Quantum memories are fundamental devices in quantum information science as they act as interfaces between the photons, used as information carriers, and atoms, exploited for information storage and processing. The storage of quantum states of light has important applications, for the distribution of quantum information over long distances, e.g. in quantum repeaters, or the synchronization of independent and probabilistic processes, for multiphoton generation. To be useful in quantum information protocols, the quantum memories must fulfill specific requirements, including: on-demand read-out, high efficiency and fidelity, long storage time, and multimodality.
Rare earth (RE) doped crystals are particularly attractive because they are ensembles of ions naturally trapped in inert media, which thus do not require external trapping fields and ultra-high vacuum chambers. The very narrow homogeneous linewidth associated with a large static inhomogeneous broadening of the crystal field transitions are fundamental resources in view of tailoring, by optical pumping, the specific structures which allow the storage of light pulses. The RE3+ ions can be easily optically addressed, and their coherence properties can be controlled by means of RF fields. As they exhibit transitions both in the optical and in the microwave range, they have the potential to serve not only as photonic memories, but also as microwave memories or interfaces between optical and microwave frequencies, thus opening the way to hybrid systems employing superconducting qubits. As all quantum memories based on atomic ensembles, the RE3+ doped crystals also offer quantum information multiplexing.
With the RE3+ doped materials, we are particularly interested in the development of new telecom-compatible platforms for integrating quantum devices on-chip, with the aim of achieving improved performances due to light confinement over distances exceeding those permitted by the diffraction limit. Moreover, the integration facilitates the scalability and realization of complex optical circuitries in a compact fashion, allegedly less affected by losses and mechanical instability. For example, it would enable the coupling with both on-chip entangled photon sources and superconducting nanowires single photon counters.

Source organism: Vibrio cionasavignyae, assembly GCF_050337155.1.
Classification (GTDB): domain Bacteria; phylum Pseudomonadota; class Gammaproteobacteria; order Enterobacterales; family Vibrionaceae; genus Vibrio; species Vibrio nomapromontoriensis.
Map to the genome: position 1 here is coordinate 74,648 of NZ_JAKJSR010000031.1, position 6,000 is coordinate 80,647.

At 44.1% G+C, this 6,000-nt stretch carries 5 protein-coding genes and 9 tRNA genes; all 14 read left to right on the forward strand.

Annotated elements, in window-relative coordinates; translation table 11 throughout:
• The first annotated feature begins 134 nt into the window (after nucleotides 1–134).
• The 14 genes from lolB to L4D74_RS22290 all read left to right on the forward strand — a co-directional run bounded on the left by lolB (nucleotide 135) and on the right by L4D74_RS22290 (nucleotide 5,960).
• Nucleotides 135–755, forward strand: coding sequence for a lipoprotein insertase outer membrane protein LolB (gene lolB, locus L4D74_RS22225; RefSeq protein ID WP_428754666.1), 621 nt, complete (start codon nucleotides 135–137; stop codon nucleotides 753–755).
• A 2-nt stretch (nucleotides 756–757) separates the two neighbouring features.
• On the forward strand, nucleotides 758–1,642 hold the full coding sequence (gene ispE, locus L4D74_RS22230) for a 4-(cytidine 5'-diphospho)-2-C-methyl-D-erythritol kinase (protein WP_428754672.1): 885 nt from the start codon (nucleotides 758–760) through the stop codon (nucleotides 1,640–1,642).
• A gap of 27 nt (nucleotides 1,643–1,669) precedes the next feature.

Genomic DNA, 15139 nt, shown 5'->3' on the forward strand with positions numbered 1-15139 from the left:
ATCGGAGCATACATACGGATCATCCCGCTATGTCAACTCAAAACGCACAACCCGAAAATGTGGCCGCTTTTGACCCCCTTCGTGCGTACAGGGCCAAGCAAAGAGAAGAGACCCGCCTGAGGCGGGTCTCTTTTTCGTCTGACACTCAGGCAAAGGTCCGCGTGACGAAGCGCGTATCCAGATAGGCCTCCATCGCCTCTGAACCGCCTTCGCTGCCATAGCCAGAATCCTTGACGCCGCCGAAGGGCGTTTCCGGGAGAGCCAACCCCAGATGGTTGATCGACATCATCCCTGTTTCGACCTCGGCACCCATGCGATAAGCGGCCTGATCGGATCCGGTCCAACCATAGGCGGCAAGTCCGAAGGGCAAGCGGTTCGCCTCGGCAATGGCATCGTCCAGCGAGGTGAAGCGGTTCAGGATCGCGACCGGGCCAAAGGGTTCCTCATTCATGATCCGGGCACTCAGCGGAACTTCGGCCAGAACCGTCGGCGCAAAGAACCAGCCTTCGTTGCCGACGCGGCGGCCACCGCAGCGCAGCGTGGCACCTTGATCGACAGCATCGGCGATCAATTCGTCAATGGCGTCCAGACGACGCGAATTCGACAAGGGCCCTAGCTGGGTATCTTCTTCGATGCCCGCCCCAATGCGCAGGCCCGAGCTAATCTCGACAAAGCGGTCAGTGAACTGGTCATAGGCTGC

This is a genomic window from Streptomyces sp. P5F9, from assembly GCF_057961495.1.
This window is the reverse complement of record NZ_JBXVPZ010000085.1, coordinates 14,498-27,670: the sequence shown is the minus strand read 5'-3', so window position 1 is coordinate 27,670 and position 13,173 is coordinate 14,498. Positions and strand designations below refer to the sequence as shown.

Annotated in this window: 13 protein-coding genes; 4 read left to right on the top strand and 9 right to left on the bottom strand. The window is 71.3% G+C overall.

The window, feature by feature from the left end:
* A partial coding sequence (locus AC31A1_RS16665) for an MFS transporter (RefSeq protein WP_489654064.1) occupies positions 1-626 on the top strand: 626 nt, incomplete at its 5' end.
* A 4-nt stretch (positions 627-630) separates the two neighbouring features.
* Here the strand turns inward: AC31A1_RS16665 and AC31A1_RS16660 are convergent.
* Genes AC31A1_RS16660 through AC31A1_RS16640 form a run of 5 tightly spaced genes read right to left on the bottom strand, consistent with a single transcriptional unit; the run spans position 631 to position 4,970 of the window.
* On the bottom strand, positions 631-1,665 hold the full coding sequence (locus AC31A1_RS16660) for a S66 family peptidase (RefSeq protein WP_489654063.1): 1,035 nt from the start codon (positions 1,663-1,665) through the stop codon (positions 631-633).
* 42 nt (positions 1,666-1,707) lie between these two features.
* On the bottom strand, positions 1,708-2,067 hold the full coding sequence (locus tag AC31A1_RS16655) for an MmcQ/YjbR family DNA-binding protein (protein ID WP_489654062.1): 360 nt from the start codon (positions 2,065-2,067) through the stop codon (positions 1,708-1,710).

The challenges that we address are:
- The engineering of novel materials for improved solid-state quantum devices
A complete understanding of the mechanisms affecting the optical and spin coherence can lead to the development of new materials whose properties can literally be engineered for specific quantum photonics applications. In addition, sophisticated techniques, making use of static or dynamic magnetic field or spin-echo sequences, can be also implemented to push the coherence properties of the materials under investigation up to the limits imposed by the optical and spin state lifetimes.
- The exploration of confined environment for integrated quantum devices
The general trend in quantum photonics is to move towards integrated systems. In this framework, we want to extend the investigation of the rare earth ions in confined structures, as e.g. waveguides, nano-composite materials, nano-photonics structures. This research line includes both fundamental aspects, as the analysis of the effect of the light confinement on the optical and spin-coherence or on the phononic population, and the implementation of protocols for non-linear interactions between photons mediated by the strong light-atom interaction.